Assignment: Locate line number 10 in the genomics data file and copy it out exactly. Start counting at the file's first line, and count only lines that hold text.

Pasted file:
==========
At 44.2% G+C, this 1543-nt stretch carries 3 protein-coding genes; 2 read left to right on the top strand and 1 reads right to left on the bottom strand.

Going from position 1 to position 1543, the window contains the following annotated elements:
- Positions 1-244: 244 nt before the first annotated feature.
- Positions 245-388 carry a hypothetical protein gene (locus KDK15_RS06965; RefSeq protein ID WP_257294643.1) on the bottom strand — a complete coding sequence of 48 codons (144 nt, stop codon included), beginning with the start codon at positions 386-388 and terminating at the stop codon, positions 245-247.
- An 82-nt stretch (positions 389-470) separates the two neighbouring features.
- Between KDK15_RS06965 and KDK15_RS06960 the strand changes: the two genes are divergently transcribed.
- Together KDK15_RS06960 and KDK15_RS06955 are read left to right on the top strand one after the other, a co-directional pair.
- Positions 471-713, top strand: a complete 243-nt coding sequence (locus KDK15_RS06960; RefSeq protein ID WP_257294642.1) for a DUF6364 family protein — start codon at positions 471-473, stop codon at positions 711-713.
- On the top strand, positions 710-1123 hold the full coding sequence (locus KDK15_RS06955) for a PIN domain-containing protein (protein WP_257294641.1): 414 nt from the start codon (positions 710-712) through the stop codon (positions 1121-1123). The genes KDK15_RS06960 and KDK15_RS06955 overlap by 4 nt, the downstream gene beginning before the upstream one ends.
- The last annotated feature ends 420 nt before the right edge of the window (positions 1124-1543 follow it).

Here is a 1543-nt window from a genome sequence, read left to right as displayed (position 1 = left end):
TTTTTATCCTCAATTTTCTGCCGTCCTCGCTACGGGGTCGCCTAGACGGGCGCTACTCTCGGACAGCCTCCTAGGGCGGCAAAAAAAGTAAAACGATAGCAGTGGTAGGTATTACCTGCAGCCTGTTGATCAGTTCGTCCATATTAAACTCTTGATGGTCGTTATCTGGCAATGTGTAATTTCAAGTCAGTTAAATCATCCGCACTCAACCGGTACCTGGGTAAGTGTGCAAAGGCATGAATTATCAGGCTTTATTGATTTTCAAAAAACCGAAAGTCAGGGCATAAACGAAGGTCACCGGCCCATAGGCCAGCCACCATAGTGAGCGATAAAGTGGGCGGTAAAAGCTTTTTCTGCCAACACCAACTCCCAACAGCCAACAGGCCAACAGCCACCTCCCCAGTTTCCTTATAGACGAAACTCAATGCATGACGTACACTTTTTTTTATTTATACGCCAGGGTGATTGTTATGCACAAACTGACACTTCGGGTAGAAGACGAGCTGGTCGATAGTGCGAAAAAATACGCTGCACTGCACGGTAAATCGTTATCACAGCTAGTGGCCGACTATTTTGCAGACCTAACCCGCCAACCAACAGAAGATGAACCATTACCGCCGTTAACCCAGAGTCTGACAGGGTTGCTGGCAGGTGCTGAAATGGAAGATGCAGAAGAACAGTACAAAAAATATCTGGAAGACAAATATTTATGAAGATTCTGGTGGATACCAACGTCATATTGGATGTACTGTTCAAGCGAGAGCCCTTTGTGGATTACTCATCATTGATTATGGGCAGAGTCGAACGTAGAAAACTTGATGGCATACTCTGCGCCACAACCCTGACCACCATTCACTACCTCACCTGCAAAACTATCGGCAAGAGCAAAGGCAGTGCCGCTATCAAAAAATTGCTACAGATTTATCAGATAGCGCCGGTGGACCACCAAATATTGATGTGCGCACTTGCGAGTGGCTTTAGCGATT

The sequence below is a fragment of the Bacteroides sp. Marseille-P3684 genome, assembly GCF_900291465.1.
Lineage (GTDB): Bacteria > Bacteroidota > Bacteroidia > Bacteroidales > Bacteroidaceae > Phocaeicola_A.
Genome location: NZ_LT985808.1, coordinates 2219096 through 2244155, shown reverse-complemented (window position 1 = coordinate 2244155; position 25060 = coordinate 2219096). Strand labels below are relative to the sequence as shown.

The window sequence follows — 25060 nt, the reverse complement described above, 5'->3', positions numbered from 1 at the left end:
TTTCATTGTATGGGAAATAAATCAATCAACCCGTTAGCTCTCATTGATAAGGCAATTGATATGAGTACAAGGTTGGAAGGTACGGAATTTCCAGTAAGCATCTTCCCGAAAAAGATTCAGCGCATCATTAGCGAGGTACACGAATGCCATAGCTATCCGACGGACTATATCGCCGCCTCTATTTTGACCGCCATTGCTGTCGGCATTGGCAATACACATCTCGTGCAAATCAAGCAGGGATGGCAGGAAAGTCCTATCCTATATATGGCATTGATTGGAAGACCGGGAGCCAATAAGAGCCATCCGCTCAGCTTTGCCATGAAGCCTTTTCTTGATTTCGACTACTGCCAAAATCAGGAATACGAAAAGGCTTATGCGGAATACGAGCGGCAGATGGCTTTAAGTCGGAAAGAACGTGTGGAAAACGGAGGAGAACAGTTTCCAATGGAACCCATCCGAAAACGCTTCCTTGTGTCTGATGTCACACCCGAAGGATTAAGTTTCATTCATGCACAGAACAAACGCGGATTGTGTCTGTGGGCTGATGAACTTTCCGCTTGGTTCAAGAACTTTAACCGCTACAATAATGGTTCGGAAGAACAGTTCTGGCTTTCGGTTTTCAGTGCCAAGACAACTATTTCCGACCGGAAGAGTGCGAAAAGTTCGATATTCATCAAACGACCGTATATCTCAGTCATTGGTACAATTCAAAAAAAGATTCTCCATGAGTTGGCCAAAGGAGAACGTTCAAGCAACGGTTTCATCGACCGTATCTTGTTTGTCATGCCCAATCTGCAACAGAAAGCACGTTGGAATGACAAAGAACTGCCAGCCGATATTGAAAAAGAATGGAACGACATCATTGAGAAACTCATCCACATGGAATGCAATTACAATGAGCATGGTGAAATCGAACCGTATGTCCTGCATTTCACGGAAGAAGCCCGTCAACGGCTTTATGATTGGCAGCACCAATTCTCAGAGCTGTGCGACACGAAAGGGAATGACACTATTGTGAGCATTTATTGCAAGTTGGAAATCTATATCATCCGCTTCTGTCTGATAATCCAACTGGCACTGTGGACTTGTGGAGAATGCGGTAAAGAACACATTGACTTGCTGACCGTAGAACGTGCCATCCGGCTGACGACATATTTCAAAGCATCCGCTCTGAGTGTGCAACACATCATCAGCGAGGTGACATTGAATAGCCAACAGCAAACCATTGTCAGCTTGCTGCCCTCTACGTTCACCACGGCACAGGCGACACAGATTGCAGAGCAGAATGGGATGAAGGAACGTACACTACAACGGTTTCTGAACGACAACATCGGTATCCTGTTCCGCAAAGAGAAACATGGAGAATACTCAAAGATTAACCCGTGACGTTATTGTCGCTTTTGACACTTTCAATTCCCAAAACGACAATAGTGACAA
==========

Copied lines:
- The last annotated feature ends 420 nt before the right edge of the window (positions 1124-1543 follow it).